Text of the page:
It was also an unwitting reflection of the gulf between northern and southern-hemisphere rugby. In New Zealand no one cares, so wherever the All Blacks go, Steinlager is as pervasive as the silver fern. But here, old boy, we do things rather differently. 'If we had wanted a sponsor for this function we would have asked for one,' Wood said. 'It's a home unions press conference and it won't start until they're down.' Wood, by the way, is not an official of the committee of home unions.
How neatly ironic that the tourists' first base, the Oatlands Park at Weybridge, used to be a temperance hotel. And naturally the All Blacks take their rugby soberly: it is, for instance, a sobering thought for them that their opening two weeks bring them into collision with each of the four English divisions and England A. 'We rated it from day one as a difficult tour to get through intact,' Laurie Mains, the coach, said yesterday. 'The first fortnight is going to be very demanding but in the end we feel that will help our Test chances.'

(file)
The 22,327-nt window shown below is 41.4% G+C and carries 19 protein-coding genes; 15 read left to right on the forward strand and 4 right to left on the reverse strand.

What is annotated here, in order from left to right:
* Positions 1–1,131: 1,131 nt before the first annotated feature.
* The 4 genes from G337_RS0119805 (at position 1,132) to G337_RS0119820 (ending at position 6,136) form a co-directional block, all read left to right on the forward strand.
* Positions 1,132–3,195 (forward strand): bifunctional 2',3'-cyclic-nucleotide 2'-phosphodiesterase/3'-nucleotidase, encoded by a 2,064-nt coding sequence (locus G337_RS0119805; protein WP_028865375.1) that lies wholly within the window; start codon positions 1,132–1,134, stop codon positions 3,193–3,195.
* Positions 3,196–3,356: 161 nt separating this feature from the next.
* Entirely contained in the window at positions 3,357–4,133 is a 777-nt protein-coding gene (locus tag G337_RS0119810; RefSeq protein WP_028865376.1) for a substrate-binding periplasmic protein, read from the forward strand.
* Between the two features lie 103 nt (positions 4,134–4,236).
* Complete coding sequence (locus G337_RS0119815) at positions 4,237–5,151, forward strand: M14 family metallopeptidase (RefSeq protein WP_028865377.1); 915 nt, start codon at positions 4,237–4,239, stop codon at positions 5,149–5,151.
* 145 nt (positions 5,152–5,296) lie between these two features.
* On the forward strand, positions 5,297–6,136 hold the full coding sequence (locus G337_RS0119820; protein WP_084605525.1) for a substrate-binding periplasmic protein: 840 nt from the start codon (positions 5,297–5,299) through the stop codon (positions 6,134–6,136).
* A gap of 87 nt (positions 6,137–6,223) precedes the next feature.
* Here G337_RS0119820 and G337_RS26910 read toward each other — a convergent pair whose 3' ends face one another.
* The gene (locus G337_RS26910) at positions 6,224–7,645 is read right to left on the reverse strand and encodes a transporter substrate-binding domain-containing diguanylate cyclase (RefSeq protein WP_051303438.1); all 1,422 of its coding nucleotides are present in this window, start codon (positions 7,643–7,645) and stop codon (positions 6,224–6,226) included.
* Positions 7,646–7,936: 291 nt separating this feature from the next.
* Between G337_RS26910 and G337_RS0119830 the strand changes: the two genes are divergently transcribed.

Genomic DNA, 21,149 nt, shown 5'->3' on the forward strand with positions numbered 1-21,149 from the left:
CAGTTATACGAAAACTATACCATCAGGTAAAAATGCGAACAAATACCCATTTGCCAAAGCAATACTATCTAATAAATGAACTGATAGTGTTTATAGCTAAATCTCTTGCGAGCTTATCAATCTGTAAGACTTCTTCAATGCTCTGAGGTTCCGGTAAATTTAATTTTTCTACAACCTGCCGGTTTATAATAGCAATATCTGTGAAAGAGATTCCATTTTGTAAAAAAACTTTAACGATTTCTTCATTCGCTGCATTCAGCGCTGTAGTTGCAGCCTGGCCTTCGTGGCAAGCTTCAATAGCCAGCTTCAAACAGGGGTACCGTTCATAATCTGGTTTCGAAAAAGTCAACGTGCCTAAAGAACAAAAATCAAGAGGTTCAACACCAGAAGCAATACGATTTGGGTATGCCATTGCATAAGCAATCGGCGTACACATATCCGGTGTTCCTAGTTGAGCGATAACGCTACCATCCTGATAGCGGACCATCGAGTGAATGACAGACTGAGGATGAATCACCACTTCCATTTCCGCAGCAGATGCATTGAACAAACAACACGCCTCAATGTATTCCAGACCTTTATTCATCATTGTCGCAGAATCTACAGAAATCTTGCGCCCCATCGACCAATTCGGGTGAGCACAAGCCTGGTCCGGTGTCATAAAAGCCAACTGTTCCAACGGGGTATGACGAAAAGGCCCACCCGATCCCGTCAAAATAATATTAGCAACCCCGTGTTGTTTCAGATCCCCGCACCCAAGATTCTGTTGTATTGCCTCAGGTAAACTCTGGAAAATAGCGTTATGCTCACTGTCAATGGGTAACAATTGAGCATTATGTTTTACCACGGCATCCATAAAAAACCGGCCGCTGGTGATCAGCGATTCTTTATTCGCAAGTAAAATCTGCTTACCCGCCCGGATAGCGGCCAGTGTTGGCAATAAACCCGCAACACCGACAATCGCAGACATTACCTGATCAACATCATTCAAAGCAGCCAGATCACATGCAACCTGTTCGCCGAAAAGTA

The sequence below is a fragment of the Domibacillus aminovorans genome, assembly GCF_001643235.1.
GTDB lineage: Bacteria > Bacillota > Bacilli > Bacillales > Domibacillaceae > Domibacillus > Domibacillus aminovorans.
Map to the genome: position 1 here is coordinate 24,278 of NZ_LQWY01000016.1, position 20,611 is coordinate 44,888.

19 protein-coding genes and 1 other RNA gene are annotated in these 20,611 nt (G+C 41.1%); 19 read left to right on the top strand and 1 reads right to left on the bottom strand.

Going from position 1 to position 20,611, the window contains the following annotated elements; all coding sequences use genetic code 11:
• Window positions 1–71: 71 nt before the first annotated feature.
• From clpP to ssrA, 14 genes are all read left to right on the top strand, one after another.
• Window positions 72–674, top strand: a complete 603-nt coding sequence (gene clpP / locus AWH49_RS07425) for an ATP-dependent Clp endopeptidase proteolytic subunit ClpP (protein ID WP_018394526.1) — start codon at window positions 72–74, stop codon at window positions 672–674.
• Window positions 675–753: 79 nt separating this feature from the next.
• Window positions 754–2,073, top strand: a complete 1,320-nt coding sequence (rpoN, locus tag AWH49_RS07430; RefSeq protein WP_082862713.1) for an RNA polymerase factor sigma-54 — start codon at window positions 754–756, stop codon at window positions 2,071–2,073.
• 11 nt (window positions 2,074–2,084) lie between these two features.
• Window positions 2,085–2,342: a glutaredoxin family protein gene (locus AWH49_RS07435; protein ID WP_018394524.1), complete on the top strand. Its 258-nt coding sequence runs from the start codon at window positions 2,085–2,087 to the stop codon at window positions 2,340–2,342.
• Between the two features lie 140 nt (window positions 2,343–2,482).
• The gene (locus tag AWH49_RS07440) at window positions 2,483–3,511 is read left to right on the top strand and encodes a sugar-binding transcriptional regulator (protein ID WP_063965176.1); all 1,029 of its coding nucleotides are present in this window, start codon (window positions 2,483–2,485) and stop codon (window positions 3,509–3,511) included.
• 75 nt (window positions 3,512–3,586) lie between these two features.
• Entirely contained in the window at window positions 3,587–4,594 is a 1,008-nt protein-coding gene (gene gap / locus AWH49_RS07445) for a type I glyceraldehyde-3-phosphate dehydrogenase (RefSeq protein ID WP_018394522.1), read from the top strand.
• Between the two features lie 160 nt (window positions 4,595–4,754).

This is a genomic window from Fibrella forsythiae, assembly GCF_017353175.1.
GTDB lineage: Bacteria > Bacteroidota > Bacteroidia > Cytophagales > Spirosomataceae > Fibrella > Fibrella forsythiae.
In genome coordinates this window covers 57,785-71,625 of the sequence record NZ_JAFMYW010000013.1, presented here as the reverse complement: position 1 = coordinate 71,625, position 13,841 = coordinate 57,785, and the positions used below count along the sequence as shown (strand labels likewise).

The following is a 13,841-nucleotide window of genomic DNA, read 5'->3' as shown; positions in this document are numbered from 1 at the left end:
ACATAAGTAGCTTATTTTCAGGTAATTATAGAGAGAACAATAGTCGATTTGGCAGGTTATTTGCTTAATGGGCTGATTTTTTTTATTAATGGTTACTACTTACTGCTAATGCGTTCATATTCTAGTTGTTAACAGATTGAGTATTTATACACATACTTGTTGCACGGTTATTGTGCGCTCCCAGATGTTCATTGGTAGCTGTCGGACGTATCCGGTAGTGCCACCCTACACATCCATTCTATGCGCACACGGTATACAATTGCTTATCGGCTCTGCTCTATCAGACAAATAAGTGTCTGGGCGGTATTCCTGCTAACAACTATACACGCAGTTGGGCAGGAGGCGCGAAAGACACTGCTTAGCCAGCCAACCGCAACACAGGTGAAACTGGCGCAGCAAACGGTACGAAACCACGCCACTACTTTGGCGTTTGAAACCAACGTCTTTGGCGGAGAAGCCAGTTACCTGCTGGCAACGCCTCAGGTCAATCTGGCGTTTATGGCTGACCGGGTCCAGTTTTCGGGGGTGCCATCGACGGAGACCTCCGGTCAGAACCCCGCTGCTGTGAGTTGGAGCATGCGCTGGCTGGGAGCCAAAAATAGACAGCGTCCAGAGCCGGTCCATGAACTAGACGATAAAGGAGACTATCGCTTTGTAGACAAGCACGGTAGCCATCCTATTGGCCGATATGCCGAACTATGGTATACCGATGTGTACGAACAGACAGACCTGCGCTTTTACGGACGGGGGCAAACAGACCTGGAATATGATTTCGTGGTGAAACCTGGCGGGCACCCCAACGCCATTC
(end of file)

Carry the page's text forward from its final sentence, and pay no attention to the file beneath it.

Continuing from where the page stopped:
These, however, have not been helped by the non-availability of Grant Fox, the peerless place- kicker, on business grounds - even though his business will bring him to Britain conveniently in time for the Test matches in late November.
Come in one of Steven Bachop, Lee Stensness or Marc Ellis. 'Grant Fox is a one-in-a-lifetime player,' Mains said. 'He is a precision kicker totally dedicated to everything he does. It was no good going for a player to play his style of rugby.'
All of which has to entail more expansive methods, probably with the full-back Matthew Cooper kicking the goals. Given Fox's phenomenal success-rate, it is somehow less menacing. Moreover, apart from before the Tests, there will be no haka. All Blacks without their war-dance? Now that really is less menacing.
All Blacks united, page 38
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